Now it’s time to slash words. There are places where the narrative gets down into the weeds, and I’m going to try to condense, streamline, and extract details that don’t really have to be there. But first I’m taking a break for a couple of weeks. I want to be able to come back to the story relatively fresh, with a more objective perspective. And I have several friends—God bless you!—reading through it as well to give me their feedback, which will enter into the final edit.
After I have final text I’ll flow it into my page-making software, QuarkXPress, Marisa will add the back and spine to the front cover, and we’ll be ready to go to print. And, of course, my friend John McClure will turn it into the ebook files asap. Before that’s all finished, however, I’ll already be working on research for book 2 of the Northkill Amish Series, The Return. And then back to book 6 of this series, Refiner’s Fire. I’ll tell ya, an author’s work is never done!
By the way, Valley of the Shadow is now available for preorder! For some reason Amazon doesn’t have it discounted, but Christianbook.com has a very nice price. Check it out!
Thursday, March 12, 2015
Carleton’s maternal uncle, le comte de Caledonne, a French admiral who’s very influential in the court of Louis XVI, is mentioned a number of times in Crucible of War. He’ll finally make an appearance in Valley of the Shadow and will have a bigger role in book 6, Refiner’s Fire. So I was delighted to find this portrait of Rochambeau because he’s almost a twin to Caledonne! The portrait was not only very helpful when I wrote Caledonne’s description, but I also referred to it often as I wrote his scenes. It gave me a better feel for the character.
I’ve collected a number of portraits that are reasonable facsimiles for some of my characters. One of these days when I’m between projects, I intend to add pages to the series website where I can post pictures of both fictional and real characters who appear in the series. This will definitely be one of them.
Monday, March 2, 2015
That brought up another issue. I’m now past the middle of this series (at least I hope so!). And there’s also a danger of the middle of the series itself sagging, especially with one this long. My goal is to keep the full sweep of the story so enthralling, the characters so believable, and their fate so gripping that readers keep coming back for the next installment until everything’s finally resolved in the end. That’s a big challenge when you’re talking about 7, maybe 8, volumes—or even more, which some authors have accomplished.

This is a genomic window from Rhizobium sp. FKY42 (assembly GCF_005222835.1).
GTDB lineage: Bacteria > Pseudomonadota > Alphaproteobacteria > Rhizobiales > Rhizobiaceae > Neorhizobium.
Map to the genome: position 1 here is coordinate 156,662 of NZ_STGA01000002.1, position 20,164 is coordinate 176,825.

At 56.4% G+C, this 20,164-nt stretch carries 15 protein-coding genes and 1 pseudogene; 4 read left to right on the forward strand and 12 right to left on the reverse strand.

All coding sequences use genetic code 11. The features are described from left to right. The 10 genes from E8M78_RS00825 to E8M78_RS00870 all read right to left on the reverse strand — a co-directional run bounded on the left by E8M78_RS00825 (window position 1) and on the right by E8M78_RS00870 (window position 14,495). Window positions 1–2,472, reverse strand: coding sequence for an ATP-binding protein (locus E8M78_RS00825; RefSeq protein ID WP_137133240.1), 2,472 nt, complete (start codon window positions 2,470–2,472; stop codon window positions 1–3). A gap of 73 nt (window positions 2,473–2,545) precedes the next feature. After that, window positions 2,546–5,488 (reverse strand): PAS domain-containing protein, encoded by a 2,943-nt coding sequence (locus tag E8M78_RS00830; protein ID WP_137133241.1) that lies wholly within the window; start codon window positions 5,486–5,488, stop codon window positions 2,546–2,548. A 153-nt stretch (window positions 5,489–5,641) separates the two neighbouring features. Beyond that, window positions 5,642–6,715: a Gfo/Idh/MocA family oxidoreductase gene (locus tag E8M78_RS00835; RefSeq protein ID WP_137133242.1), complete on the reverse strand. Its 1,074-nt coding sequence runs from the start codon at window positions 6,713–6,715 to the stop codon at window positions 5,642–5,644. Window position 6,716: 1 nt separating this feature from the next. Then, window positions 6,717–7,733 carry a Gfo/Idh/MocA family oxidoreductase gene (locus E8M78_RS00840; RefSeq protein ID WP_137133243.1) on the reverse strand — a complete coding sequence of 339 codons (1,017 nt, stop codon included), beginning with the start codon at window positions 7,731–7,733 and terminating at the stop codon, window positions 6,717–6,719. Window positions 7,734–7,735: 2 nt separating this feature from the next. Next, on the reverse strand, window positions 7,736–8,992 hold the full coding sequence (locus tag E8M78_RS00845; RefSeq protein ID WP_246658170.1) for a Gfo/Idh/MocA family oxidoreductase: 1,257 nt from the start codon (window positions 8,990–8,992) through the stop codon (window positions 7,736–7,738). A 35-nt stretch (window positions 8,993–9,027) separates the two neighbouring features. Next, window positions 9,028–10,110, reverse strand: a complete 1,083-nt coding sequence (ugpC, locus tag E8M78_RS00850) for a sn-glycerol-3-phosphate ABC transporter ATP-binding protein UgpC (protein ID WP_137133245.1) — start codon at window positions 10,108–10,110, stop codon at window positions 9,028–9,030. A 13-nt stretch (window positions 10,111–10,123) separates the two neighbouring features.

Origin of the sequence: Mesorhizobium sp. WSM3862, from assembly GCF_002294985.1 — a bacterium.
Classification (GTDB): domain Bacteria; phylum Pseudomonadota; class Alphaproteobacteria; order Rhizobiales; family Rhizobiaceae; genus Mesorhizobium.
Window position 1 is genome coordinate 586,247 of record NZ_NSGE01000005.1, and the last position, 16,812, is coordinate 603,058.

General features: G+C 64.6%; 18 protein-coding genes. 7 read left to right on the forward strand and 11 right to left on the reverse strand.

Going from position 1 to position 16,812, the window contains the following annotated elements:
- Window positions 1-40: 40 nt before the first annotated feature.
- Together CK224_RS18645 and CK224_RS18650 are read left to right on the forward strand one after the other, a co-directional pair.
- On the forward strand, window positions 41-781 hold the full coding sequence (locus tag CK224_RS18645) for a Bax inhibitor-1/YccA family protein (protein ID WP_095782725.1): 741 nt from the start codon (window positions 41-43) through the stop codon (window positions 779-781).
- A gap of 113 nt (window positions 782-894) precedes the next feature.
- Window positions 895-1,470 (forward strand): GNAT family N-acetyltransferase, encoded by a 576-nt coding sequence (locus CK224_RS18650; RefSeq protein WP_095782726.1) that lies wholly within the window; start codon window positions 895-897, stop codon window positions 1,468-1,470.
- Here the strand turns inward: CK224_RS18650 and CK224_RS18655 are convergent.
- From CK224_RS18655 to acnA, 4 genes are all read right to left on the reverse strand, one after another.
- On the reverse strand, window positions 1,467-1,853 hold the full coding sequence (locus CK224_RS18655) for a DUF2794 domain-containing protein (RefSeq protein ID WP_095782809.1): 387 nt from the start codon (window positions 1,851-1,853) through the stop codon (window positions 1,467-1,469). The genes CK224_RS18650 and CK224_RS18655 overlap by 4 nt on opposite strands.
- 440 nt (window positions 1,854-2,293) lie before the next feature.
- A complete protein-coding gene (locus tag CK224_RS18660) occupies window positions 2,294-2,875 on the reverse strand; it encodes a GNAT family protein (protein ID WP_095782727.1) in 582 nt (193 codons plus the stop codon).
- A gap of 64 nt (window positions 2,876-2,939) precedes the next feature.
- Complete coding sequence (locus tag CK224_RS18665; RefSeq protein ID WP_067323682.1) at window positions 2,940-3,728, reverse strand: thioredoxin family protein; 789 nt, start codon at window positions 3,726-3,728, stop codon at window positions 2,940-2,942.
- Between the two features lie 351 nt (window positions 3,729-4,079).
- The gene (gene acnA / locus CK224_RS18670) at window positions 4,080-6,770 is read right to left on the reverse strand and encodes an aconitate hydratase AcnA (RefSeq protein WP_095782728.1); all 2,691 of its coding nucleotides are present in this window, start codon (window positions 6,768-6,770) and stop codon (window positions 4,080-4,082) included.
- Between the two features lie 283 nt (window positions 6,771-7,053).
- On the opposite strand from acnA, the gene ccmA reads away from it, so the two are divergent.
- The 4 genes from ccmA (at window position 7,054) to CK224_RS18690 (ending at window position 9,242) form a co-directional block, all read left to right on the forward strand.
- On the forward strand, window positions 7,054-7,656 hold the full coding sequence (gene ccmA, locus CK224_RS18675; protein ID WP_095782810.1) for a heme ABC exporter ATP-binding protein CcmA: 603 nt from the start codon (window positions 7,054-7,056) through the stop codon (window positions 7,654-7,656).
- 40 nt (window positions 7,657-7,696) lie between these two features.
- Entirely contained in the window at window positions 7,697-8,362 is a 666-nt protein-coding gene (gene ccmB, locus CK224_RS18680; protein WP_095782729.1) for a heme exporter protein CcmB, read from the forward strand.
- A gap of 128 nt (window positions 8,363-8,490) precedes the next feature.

So how am I doing so far? That’s for readers to decide, of course. But as far as Valley is concerned, they’re definitely not going to encounter a sagging middle. Once I dug deeply into the historical context, I discovered more than enough material to keep things moving along at a nail-biting pace as far as the factual side of the story is concerned. And my characters are certainly doing their part to keep things cooking on the fictional side too.
On a personal level, I really hate conflict. I’ll go to great lengths to avoid it unless I’m backed into a corner. But with my characters—well, I LOVE it when they argue! There’s just something about a good, cathartic dog and cat fight that makes me laugh. And I’ve been doing a whole lot of that the past few weeks as a couple of major confrontations that have been simmering in the background suddenly came to a full boil. It’s so much fun to write zingers, and, boy, in the middle of this story, everybody is giving everybody else the back of their tongue.
Except for Elizabeth and Jonathan, that is. In the midst of all the chaos, the lovebirds are still doing their thing—or at least trying to.
You do know that reality is going to impinge at some point, of course. But I’m not giving away any spoilers. You’ll have to read the book to find out about that, and if I don’t get busy, I’m not going to make the pub deadline. But in the meantime, be sure to check back here from time to time for updates on how the various altercations are going!